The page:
Pirates relievers eager to pitch in again

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BRADENTON, Fla. — Before a mid-March spring training game — the period of the exhibition season where opening day seems simultaneously around the corner and, after weeks of monotonous workouts, far away — Tony Watson voiced his optimism.

“We’re just excited now,” he said. “Only two weeks.”

Watson also was referring to the end of camp for a Pirates team featuring such a strong bullpen that the only uncertainty is which qualified pitcher will not make the unit. The relievers, who pitched exceptionally well in 2013 and joined the starting rotation in carrying an average offense to a 94-win season, are all back.

“It’s been a real competitive camp,” Watson said. “But everybody in here, with the competition, everybody gets along, everybody pulls for each other. Real good team chemistry, real good group of guys.”

The 2.89 ERA the unit posted last year, third in the league, looks somewhat odd when juxtaposed against other statistics. The relievers worked hard, throwing the fourth-most innings of any team in the majors. Their 7.46 strikeouts per nine innings ranked 28th in Major League Baseball.

They compensated in other ways. When runners did reach base against the bullpen, they were stuck there 78.3 percent of the time, which tied for fifth in the majors. Opponents had a .272 batting average on balls in play against the Pirates, much lower than the .290 to .300 range that represents league average.

Usually a BABIP (Batting Average on Balls In Play) that low represents a bit of luck. In the Pirates’ case, it probably doesn’t. Aggressive defensive shifts and the exceptional range of Andrew McCutchen and Starling Marte turned more balls in play into outs. The pitchers’ pure stuff — Mark Melancon’s cutter, Justin Wilson following a 98 mph fastball with a 72 mph curveball — often caused weak contact.

“Anytime you got guys throwing up in the mid-90s coming right at you with fastballs in located spots, it’s going to set the hitter behind,” said catcher Chris Stewart, who joined the Pirates in December and started catching the relievers this spring after watching tape in the winter. “That’s what they do. They’re not afraid.”

The Pirates are blessed with two strong left-handers in Watson and Wilson, a luxury most teams would love. In a move that displayed the value of strong left-handed relievers, the Washington Nationals just assigned starter Ross Detwiler to the bullpen, hoping he can provide them more value in that role.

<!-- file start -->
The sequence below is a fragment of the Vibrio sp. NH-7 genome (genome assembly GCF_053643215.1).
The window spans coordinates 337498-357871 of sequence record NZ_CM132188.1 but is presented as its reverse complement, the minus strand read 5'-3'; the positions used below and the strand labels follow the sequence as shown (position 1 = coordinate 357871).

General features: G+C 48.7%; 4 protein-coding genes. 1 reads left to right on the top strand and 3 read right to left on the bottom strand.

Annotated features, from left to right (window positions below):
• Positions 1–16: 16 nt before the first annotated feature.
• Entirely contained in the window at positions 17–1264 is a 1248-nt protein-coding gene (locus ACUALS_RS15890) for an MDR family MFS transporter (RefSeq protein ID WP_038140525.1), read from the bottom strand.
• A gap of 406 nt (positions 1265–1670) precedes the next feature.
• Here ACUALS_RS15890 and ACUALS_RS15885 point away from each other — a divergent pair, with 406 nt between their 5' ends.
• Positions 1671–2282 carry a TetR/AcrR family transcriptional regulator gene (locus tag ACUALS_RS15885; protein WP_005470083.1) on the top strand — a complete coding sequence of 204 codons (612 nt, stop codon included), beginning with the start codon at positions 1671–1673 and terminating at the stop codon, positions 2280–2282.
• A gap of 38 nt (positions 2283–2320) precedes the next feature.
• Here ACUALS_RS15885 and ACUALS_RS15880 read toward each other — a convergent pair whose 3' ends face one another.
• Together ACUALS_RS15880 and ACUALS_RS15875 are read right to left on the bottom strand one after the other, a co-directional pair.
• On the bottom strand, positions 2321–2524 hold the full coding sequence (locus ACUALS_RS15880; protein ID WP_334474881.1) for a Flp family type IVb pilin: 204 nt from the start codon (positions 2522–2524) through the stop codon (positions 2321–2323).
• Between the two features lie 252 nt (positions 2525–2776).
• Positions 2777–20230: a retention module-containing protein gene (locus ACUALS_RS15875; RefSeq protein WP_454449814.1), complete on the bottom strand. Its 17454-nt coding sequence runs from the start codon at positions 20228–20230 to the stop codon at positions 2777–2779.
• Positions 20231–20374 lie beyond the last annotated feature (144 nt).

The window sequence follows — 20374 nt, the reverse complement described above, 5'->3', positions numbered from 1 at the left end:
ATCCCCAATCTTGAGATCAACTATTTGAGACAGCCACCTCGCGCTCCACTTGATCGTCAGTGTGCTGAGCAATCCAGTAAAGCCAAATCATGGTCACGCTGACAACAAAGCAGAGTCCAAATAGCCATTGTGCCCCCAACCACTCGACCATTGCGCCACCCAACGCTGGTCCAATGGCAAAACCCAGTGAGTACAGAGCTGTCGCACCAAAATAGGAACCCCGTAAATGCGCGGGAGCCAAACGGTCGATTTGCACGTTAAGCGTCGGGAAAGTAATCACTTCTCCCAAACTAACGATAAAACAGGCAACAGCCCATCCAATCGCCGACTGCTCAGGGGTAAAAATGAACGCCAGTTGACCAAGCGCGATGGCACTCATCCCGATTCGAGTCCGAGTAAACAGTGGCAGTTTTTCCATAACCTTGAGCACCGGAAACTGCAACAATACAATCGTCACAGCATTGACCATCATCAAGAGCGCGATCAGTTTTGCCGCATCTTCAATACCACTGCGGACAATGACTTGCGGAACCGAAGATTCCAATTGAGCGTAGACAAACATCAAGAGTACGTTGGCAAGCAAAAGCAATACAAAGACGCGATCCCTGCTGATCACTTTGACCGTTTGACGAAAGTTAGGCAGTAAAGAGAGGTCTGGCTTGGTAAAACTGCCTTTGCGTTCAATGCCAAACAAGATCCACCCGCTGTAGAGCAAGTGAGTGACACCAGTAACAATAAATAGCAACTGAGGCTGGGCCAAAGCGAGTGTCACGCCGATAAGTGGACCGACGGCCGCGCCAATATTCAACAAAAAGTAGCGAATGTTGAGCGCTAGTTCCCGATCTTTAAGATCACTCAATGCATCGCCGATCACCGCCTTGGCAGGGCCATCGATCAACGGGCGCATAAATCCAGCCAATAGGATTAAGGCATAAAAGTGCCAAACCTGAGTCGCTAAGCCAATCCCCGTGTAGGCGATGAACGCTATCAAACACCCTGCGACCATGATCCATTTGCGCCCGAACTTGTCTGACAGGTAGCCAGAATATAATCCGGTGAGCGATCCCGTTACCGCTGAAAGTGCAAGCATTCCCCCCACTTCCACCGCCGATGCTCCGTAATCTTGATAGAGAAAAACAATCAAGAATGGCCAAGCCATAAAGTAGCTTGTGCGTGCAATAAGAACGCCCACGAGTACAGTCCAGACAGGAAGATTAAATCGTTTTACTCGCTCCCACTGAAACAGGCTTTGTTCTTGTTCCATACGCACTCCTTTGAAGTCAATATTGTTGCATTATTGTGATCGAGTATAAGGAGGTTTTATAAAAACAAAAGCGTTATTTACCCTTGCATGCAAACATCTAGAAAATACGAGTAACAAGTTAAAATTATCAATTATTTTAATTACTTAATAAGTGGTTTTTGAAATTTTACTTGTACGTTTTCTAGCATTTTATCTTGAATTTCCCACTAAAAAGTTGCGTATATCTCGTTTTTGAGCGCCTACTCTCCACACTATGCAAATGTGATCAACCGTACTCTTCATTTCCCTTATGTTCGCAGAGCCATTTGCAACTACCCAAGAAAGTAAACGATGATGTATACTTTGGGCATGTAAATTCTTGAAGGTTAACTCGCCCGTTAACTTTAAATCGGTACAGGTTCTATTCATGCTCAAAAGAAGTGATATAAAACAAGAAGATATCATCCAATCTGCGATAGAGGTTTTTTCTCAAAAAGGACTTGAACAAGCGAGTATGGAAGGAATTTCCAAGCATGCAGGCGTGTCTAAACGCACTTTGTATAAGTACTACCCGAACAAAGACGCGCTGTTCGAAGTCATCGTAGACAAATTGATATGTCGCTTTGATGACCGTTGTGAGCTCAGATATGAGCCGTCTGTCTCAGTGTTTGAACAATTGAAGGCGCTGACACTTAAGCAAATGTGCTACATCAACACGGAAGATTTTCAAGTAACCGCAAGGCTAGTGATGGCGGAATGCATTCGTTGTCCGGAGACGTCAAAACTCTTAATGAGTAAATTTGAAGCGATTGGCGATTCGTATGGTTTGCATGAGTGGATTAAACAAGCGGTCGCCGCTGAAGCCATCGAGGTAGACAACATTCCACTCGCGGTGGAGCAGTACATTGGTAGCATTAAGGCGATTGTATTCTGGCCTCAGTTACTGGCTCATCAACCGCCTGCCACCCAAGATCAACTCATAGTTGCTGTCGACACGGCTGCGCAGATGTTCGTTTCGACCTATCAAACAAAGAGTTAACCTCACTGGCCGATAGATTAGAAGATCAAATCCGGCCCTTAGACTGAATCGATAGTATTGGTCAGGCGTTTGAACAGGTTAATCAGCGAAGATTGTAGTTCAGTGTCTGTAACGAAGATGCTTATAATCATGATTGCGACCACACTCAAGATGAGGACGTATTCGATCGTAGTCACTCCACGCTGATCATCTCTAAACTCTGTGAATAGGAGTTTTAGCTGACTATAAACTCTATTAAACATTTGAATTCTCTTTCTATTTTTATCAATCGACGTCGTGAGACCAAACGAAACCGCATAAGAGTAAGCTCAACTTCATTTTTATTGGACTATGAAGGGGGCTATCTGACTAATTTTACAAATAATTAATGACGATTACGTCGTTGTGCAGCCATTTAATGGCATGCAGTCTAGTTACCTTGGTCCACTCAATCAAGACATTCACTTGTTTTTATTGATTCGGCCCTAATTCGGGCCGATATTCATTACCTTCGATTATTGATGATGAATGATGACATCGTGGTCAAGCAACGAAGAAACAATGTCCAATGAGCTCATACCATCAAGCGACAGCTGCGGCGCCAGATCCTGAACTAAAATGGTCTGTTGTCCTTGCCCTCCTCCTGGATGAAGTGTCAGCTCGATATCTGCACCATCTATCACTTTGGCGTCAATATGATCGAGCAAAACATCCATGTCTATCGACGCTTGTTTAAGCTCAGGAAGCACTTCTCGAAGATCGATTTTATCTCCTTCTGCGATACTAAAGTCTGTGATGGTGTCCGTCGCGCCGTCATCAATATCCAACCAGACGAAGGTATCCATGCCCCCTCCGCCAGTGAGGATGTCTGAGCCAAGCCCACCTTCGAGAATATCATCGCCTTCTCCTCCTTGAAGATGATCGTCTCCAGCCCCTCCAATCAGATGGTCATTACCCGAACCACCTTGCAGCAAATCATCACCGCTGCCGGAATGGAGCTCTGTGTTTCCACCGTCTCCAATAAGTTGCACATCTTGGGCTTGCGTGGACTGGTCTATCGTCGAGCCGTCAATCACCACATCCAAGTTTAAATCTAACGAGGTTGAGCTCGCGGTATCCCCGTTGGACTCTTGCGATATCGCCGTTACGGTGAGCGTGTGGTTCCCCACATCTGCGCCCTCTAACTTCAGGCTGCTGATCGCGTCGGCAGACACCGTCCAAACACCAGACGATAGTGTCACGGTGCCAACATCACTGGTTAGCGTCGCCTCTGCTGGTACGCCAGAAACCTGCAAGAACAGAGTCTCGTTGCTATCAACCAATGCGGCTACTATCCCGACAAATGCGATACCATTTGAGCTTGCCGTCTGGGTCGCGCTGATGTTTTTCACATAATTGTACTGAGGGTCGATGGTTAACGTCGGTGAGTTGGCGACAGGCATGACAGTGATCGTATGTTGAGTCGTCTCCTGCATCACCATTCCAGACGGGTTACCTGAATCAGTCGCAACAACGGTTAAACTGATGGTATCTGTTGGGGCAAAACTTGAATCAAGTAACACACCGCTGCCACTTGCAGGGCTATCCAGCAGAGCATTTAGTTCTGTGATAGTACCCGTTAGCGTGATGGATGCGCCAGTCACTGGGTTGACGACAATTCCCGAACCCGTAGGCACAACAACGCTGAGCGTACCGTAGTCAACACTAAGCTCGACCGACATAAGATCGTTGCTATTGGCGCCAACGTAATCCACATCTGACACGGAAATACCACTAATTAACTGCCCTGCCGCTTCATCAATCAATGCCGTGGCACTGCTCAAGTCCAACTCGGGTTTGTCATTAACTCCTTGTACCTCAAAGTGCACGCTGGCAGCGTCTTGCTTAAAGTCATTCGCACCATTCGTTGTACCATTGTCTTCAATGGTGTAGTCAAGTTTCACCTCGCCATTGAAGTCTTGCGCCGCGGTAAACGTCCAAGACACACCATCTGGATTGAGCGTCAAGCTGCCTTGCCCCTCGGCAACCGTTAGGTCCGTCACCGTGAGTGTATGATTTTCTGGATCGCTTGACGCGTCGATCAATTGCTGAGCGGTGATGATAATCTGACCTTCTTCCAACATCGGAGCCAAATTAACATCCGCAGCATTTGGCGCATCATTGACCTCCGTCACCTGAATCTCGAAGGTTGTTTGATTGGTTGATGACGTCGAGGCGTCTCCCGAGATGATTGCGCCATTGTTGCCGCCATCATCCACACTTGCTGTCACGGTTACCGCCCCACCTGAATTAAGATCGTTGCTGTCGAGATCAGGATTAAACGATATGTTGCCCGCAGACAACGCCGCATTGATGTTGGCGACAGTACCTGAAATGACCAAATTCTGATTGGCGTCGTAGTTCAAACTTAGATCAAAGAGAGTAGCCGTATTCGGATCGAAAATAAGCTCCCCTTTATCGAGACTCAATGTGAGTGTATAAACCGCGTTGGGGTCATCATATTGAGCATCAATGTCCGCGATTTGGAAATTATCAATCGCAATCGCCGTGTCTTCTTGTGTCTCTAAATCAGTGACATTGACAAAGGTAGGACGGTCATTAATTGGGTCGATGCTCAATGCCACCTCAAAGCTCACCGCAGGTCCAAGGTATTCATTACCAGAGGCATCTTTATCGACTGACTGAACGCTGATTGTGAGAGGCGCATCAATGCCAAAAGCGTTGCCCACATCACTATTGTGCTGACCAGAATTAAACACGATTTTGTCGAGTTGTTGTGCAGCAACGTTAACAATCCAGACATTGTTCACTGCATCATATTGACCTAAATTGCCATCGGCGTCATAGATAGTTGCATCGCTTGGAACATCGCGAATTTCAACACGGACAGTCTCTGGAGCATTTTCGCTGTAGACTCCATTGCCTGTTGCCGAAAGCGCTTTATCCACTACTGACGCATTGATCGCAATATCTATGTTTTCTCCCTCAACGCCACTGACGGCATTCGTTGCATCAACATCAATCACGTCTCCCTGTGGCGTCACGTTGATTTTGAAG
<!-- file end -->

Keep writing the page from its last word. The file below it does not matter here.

Not many teams have a tandem such as the Pirates do. Oakland had a similar duo in Sean Doolittle and Jerry Blevins last year, but the A’s traded Blevins to the Nationals in the winter. The Los Angeles Dodgers’ J.P. Howell and Paco Rodriguez, and Aaron Loup and Brett Cecil of the Toronto Blue Jays, are the closest replicas.

“It’s not just two lefties down there. There’s five other righties down there as well,” Watson said. “We take a lot of pride in going out there and doing our job and doing it well.”

The relievers followed their regular-season dominance with solid postseason play. In 201⁄3 playoff innings, relievers allowed only six earned runs.

“I think there’s a different level of hunger,” Watson said. “Guys are hungry, trying to get to that next step. We all have a year more experience under our belt. Some of us went to places where we’ve never been last year in October baseball and playoff baseball. To experience that and to play in those stadiums and play playoff baseball, it’s good. It kind of feeds us and we want to go further this year and get back to that spot.”

Watson and Wilson will join Melancon and closer Jason Grilli in the bullpen. Stolmy Pimentel and Jeanmar Gomez, who are both out of minor league options, will make the unit as well, providing manager Clint Hurdle with multiple long reliever options.

“We can attack you a bunch of different ways depending on how long our starter goes, and we don’t feel like we’re out of a game if our starter gets knocked out early by any means with the depth and the length that we have available as well,” Hurdle said.

One spot remains, and it appears that Bryan Morris and Vin Mazzaro will battle for it. Both are out of options, meaning the Pirates could try to trade one of them.

Bill Brink: bbrink@post-gazette.com and on Twitter @BrinkPG.

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